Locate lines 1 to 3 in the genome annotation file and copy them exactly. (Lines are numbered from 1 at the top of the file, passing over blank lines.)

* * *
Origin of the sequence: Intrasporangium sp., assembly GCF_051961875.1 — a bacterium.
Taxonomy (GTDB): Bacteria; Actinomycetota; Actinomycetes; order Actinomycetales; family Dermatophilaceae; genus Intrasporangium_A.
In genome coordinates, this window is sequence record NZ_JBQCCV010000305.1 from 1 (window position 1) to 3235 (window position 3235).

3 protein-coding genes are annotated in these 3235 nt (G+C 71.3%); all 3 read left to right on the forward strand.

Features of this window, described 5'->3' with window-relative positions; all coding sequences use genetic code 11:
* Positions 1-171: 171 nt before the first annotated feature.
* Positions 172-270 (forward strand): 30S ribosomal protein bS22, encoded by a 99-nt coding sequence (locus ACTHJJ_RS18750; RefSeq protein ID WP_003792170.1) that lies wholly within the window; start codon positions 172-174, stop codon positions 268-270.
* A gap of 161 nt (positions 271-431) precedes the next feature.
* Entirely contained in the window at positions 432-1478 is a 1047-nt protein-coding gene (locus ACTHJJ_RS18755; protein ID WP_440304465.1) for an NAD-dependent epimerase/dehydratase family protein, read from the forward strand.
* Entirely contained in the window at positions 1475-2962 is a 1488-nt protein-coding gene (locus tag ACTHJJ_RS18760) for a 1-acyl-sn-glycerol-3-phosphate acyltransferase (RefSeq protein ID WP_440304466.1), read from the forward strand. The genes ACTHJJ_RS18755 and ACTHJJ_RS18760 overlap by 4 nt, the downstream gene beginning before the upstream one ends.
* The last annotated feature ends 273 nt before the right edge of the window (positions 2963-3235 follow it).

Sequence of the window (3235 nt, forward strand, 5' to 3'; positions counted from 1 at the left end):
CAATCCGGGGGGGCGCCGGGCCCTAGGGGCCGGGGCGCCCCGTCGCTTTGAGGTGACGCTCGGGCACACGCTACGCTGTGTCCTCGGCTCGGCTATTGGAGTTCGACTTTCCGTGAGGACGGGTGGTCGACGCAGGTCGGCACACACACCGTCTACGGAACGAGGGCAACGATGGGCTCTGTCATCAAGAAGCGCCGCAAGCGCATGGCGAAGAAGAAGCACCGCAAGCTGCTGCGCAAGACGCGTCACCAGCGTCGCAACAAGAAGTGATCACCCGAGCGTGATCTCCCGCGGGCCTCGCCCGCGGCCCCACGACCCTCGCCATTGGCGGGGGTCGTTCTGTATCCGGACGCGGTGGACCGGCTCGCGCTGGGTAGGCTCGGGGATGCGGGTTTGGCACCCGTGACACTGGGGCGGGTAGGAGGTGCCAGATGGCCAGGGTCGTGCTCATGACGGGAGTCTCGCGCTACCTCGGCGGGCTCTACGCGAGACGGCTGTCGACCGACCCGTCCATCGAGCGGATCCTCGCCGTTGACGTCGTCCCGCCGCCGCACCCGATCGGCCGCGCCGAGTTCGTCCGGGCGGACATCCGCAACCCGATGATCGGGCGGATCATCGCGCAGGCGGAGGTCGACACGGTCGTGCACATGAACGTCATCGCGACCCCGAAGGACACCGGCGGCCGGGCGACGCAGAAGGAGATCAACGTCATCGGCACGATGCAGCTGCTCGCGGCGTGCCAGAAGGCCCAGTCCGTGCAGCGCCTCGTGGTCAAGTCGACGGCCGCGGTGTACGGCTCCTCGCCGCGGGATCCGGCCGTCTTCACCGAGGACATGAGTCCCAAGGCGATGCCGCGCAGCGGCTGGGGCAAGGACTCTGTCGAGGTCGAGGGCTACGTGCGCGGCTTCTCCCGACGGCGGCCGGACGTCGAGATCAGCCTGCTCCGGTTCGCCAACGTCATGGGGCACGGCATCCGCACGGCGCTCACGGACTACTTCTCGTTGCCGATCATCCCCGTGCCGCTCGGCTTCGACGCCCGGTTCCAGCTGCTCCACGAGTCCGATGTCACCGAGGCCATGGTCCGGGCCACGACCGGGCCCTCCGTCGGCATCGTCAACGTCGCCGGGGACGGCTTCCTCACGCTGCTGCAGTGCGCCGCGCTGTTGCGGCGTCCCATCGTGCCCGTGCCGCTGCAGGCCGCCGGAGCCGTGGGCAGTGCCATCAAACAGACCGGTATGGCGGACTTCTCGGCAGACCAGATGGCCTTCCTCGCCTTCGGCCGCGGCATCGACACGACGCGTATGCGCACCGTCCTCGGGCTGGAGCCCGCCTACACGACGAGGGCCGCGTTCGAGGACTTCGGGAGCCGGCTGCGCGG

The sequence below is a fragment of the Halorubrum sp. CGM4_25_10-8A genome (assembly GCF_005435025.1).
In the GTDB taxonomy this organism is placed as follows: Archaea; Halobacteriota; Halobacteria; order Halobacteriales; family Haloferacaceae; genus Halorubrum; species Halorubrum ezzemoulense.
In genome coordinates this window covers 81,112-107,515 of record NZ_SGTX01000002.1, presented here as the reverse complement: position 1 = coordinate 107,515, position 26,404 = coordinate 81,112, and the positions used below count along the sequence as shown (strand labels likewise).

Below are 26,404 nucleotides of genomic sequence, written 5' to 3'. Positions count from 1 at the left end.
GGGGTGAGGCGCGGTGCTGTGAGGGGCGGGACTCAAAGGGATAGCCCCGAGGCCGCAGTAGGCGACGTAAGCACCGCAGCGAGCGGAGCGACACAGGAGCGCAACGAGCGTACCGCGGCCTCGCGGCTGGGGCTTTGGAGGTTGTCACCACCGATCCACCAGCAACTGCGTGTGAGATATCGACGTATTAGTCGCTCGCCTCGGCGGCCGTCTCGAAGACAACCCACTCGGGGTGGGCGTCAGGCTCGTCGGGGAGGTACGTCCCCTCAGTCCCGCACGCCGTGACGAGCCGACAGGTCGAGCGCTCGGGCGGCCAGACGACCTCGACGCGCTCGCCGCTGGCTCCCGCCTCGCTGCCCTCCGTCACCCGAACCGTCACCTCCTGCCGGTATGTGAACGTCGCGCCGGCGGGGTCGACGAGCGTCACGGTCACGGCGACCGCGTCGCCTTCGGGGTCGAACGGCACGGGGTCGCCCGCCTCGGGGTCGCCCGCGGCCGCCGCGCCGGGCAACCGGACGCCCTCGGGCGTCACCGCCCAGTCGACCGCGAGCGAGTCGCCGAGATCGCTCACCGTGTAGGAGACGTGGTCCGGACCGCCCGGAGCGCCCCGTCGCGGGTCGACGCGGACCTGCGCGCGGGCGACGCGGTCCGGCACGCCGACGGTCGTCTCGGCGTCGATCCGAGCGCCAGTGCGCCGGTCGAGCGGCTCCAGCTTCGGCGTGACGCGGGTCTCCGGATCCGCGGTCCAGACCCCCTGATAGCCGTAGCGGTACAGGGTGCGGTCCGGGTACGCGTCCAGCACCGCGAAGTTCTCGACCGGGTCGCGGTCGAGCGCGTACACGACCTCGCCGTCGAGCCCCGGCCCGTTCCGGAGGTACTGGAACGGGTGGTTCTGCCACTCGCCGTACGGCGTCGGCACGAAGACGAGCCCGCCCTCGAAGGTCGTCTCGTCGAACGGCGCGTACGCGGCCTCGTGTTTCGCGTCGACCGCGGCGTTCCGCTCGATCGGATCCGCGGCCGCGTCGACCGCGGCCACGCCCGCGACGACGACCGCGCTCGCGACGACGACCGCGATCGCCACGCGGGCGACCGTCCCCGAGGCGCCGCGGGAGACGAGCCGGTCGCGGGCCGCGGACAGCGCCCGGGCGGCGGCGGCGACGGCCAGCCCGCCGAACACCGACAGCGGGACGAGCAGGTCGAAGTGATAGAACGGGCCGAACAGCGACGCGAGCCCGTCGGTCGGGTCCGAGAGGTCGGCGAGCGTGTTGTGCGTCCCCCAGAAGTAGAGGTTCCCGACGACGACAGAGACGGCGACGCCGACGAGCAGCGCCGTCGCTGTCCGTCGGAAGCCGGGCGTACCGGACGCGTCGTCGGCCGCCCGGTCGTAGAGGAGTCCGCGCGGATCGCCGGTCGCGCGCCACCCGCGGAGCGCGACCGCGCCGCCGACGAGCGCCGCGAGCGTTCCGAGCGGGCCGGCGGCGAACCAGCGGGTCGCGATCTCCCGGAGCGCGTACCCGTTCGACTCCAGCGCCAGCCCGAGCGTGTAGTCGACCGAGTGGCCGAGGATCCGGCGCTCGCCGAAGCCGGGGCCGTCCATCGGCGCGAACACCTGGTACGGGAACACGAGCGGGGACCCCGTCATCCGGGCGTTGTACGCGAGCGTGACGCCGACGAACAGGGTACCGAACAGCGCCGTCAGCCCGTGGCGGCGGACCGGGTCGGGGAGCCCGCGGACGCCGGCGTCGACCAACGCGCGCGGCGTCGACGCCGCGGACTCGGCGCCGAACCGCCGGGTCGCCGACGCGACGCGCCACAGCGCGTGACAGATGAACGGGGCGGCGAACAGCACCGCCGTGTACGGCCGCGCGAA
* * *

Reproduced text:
Origin of the sequence: Intrasporangium sp., assembly GCF_051961875.1 — a bacterium.
Taxonomy (GTDB): Bacteria; Actinomycetota; Actinomycetes; order Actinomycetales; family Dermatophilaceae; genus Intrasporangium_A.
In genome coordinates, this window is sequence record NZ_JBQCCV010000305.1 from 1 (window position 1) to 3235 (window position 3235).